LONDON, United Kingdom — “For you see, so many out-of-the-way things had happened lately, that Alice had begun to think that very few things indeed were really impossible.” Lewis Carroll’s fantastical and much-loved novel “Alice in Wonderland” has long provided a fertile ground for artists and composers to draw inspiration from.

For award-winning composers and collaborators Litha and Effy Efthymiou, the book ignited a spark of an idea to create an immersive experience for the audience whereby they are unsure of what is real and what is not.

I meet up with Litha and Effy, both alumnae of the prestigious Trinity Laban Conservatoire of Music and Dance, to discuss their recent sell-out work, Parting, and the contemporary art music scene where they are fast becoming names to watch.

Parting. Photography by: Claire Shovelton.

The Efthymiou Sisters Interview

How would you describe yourselves and your genre of music and where do you fit in amongst your fellow composers?

Litha: We are composers of contemporary art music, which is concept music that is written now, for classically trained musicians and electronics. But our work is not straight composition; it is composition and theatre.

Effy: Most composers of contemporary art music are writing pure music; they might delve into multi-disciplinary work but the process they use is arguably isolated from the other disciplines.

Litha: The work of composer and director Heiner Goebbels is closest to what we do. He has a stake in both composing and directing.

Who or what inspires you when you are composing and creating works?

Effy: For me it is other music. If I am writing a violin solo, I will listen to violin solos, but not necessarily in the same style. It could be a Beethoven sonata – but it would give me inspiration.

Litha: It is really about being interested in everything. Flamenco, tango, ballet – we go and see everything. Every week I will see live theatre and live music – so it all has a massive influence.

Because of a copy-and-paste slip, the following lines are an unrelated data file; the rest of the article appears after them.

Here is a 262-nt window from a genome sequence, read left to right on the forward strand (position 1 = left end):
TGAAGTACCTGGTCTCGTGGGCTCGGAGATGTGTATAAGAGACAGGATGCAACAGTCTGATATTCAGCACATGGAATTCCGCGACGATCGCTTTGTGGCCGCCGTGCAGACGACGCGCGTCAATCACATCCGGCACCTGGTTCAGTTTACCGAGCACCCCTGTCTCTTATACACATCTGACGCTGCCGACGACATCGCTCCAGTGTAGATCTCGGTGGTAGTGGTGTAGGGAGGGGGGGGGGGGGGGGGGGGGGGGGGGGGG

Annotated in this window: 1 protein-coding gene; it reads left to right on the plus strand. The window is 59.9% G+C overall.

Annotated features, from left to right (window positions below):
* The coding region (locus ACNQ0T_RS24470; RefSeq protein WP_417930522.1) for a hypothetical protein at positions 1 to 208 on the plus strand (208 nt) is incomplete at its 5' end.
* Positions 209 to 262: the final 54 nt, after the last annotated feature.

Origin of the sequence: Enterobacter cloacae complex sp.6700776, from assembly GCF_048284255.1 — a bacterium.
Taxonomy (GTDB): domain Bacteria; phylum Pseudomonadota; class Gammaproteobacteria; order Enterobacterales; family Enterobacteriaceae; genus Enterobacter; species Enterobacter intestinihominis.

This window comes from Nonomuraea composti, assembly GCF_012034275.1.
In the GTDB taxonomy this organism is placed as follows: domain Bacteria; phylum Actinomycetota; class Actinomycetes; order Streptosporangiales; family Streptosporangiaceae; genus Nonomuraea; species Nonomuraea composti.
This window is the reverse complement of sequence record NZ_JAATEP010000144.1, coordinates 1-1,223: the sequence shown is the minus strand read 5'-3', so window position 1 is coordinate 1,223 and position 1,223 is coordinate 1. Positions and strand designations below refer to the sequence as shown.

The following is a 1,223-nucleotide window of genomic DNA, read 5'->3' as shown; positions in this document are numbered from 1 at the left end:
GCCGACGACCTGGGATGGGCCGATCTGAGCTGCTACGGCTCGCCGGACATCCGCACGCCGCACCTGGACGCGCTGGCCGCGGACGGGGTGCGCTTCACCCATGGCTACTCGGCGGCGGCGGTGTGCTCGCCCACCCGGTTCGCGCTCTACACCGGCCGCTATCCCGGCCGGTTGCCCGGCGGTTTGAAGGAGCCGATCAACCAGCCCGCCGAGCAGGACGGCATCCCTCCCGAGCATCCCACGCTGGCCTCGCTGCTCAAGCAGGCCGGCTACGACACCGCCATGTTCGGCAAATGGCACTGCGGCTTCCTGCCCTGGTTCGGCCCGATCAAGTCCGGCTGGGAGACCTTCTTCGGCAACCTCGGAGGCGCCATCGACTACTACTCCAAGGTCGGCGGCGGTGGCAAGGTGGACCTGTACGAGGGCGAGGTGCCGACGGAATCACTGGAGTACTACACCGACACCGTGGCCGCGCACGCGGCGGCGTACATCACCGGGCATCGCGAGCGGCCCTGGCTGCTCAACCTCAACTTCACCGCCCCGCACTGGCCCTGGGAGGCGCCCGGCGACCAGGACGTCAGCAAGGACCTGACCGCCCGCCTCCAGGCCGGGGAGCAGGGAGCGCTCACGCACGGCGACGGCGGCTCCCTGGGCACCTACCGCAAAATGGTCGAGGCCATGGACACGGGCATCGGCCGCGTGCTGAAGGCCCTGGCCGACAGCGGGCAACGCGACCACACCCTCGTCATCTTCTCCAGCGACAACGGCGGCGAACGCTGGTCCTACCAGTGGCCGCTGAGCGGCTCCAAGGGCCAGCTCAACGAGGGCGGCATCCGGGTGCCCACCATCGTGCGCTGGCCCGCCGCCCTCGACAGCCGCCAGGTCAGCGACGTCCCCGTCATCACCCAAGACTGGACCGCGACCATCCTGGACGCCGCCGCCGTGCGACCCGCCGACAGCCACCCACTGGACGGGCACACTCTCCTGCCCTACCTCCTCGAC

The subject matters of your works have included neurological case studies, the crimes of Roman Emperor Nero and tales of delusion – is it fair to say your subject matter tends to be quite dark?

Effy: I would not say our music is light at the moment, but it could be. There must be a part of us that is attracted to writing dark music. It has a lot to do with music we have heard and liked, and the more moody music resonates with us. I like Shostakovich – his music is dark and grimy and raw. Being Londoners makes our music more edgy. We live in urban spaces with crime and grime and machines around us. Living in London is definitely an inspiration. The sonic landscape is so particular.

Parting. Photography by: Claire Shovelton.

Tell me about your most recent work, Parting, which sold out when it was performed at Kings Place earlier this year. What is the story behind it?

Effy: We had been looking at “Alice in Wonderland” and trying to combine it with the real world. We had worked with psychologist Dr Vaughan Bell on an earlier work, “Reminiscence”, and knew he had done research on what it is like to have an hallucination or delusion. He had analysed how films such as “Rosemary’s Baby” and “Proof” can induce a delusion. So we asked Dr Bell if he wanted to collaborate as we thought the concept of using a film to manipulate beliefs could be transferred to music and contemporary art, and he provided us with case studies. Parting is a ‘living-through’ experience of psychosis. In March Parting was performed at the international venue Kings Place and it was well received.

Are there further plans for the work?

Effy: We are now seeking funding to take the work on tour. The plan is to perform it in different venues throughout England and Europe, which we hope to do in 2015/2016.